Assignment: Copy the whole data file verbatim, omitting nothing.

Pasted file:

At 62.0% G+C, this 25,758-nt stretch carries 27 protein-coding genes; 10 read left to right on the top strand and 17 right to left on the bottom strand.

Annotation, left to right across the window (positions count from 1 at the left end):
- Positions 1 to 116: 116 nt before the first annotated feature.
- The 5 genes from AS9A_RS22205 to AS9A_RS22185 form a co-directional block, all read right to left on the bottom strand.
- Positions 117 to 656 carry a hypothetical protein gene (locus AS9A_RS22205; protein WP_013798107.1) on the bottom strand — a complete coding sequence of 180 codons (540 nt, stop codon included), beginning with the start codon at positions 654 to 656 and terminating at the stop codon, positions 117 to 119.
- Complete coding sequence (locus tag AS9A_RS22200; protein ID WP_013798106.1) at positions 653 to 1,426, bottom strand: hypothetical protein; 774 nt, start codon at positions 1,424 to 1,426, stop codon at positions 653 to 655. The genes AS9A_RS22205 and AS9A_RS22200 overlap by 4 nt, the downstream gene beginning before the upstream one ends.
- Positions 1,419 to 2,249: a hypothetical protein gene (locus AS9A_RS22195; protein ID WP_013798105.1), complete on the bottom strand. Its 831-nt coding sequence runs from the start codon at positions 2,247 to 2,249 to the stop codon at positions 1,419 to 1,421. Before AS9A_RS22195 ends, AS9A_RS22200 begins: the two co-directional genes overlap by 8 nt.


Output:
At 62.0% G+C, this 25,758-nt stretch carries 27 protein-coding genes; 10 read left to right on the top strand and 17 right to left on the bottom strand.

Annotation, left to right across the window (positions count from 1 at the left end):
- Positions 1 to 116: 116 nt before the first annotated feature.
- The 5 genes from AS9A_RS22205 to AS9A_RS22185 form a co-directional block, all read right to left on the bottom strand.
- Positions 117 to 656 carry a hypothetical protein gene (locus AS9A_RS22205; protein WP_013798107.1) on the bottom strand — a complete coding sequence of 180 codons (540 nt, stop codon included), beginning with the start codon at positions 654 to 656 and terminating at the stop codon, positions 117 to 119.
- Complete coding sequence (locus tag AS9A_RS22200; protein ID WP_013798106.1) at positions 653 to 1,426, bottom strand: hypothetical protein; 774 nt, start codon at positions 1,424 to 1,426, stop codon at positions 653 to 655. The genes AS9A_RS22205 and AS9A_RS22200 overlap by 4 nt, the downstream gene beginning before the upstream one ends.
- Positions 1,419 to 2,249: a hypothetical protein gene (locus AS9A_RS22195; protein ID WP_013798105.1), complete on the bottom strand. Its 831-nt coding sequence runs from the start codon at positions 2,247 to 2,249 to the stop codon at positions 1,419 to 1,421. Before AS9A_RS22195 ends, AS9A_RS22200 begins: the two co-directional genes overlap by 8 nt.